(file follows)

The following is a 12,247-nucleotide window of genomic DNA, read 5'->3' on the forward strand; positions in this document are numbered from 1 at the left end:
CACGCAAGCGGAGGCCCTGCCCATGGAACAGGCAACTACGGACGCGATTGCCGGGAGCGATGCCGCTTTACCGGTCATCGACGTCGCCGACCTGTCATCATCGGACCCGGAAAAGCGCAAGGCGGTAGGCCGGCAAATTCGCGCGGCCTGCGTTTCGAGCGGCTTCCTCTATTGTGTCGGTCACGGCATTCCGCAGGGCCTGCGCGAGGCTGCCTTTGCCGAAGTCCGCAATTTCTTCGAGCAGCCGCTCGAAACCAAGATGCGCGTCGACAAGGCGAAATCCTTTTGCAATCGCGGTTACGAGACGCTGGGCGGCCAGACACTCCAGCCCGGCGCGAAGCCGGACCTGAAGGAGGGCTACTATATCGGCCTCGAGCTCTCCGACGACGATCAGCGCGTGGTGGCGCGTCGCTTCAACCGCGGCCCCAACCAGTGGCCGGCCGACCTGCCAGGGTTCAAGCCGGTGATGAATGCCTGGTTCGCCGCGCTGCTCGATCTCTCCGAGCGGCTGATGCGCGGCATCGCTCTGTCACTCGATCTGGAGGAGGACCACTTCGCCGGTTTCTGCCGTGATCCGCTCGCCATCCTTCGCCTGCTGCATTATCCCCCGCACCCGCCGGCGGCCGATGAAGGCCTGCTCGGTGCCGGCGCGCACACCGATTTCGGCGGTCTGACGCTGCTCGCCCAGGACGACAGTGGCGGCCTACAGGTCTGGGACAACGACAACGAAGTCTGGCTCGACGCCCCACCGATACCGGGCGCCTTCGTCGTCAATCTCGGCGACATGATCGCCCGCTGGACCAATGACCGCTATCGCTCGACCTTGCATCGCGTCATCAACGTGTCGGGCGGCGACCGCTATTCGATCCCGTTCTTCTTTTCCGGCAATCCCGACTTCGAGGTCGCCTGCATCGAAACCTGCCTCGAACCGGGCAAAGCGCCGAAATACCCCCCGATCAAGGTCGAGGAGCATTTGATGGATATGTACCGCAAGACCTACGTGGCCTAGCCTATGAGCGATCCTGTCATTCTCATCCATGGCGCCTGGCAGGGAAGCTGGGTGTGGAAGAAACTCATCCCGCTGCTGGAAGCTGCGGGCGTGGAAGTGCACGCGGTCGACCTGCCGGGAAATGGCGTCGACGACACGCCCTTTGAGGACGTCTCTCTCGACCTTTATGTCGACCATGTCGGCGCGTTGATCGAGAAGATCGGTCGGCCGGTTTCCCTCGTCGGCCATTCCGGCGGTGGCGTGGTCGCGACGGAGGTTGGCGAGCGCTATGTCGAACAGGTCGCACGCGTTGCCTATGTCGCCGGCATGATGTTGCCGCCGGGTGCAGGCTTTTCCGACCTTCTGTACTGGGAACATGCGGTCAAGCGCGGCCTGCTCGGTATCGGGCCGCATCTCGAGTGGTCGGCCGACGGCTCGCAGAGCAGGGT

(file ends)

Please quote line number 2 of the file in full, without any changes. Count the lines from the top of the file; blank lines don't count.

CACGCAAGCGGAGGCCCTGCCCATGGAACAGGCAACTACGGACGCGATTGCCGGGAGCGATGCCGCTTTACCGGTCATCGACGTCGCCGACCTGTCATCATCGGACCCGGAAAAGCGCAAGGCGGTAGGCCGGCAAATTCGCGCGGCCTGCGTTTCGAGCGGCTTCCTCTATTGTGTCGGTCACGGCATTCCGCAGGGCCTGCGCGAGGCTGCCTTTGCCGAAGTCCGCAATTTCTTCGAGCAGCCGCTCGAAACCAAGATGCGCGTCGACAAGGCGAAATCCTTTTGCAATCGCGGTTACGAGACGCTGGGCGGCCAGACACTCCAGCCCGGCGCGAAGCCGGACCTGAAGGAGGGCTACTATATCGGCCTCGAGCTCTCCGACGACGATCAGCGCGTGGTGGCGCGTCGCTTCAACCGCGGCCCCAACCAGTGGCCGGCCGACCTGCCAGGGTTCAAGCCGGTGATGAATGCCTGGTTCGCCGCGCTGCTCGATCTCTCCGAGCGGCTGATGCGCGGCATCGCTCTGTCACTCGATCTGGAGGAGGACCACTTCGCCGGTTTCTGCCGTGATCCGCTCGCCATCCTTCGCCTGCTGCATTATCCCCCGCACCCGCCGGCGGCCGATGAAGGCCTGCTCGGTGCCGGCGCGCACACCGATTTCGGCGGTCTGACGCTGCTCGCCCAGGACGACAGTGGCGGCCTACAGGTCTGGGACAACGACAACGAAGTCTGGCTCGACGCCCCACCGATACCGGGCGCCTTCGTCGTCAATCTCGGCGACATGATCGCCCGCTGGACCAATGACCGCTATCGCTCGACCTTGCATCGCGTCATCAACGTGTCGGGCGGCGACCGCTATTCGATCCCGTTCTTCTTTTCCGGCAATCCCGACTTCGAGGTCGCCTGCATCGAAACCTGCCTCGAACCGGGCAAAGCGCCGAAATACCCCCCGATCAAGGTCGAGGAGCATTTGATGGATATGTACCGCAAGACCTACGTGGCCTAGCCTATGAGCGATCCTGTCATTCTCATCCATGGCGCCTGGCAGGGAAGCTGGGTGTGGAAGAAACTCATCCCGCTGCTGGAAGCTGCGGGCGTGGAAGTGCACGCGGTCGACCTGCCGGGAAATGGCGTCGACGACACGCCCTTTGAGGACGTCTCTCTCGACCTTTATGTCGACCATGTCGGCGCGTTGATCGAGAAGATCGGTCGGCCGGTTTCCCTCGTCGGCCATTCCGGCGGTGGCGTGGTCGCGACGGAGGTTGGCGAGCGCTATGTCGAACAGGTCGCACGCGTTGCCTATGTCGCCGGCATGATGTTGCCGCCGGGTGCAGGCTTTTCCGACCTTCTGTACTGGGAACATGCGGTCAAGCGCGGCCTGCTCGGTATCGGGCCGCATCTCGAGTGGTCGGCCGACGGCTCGCAGAGCAGGGT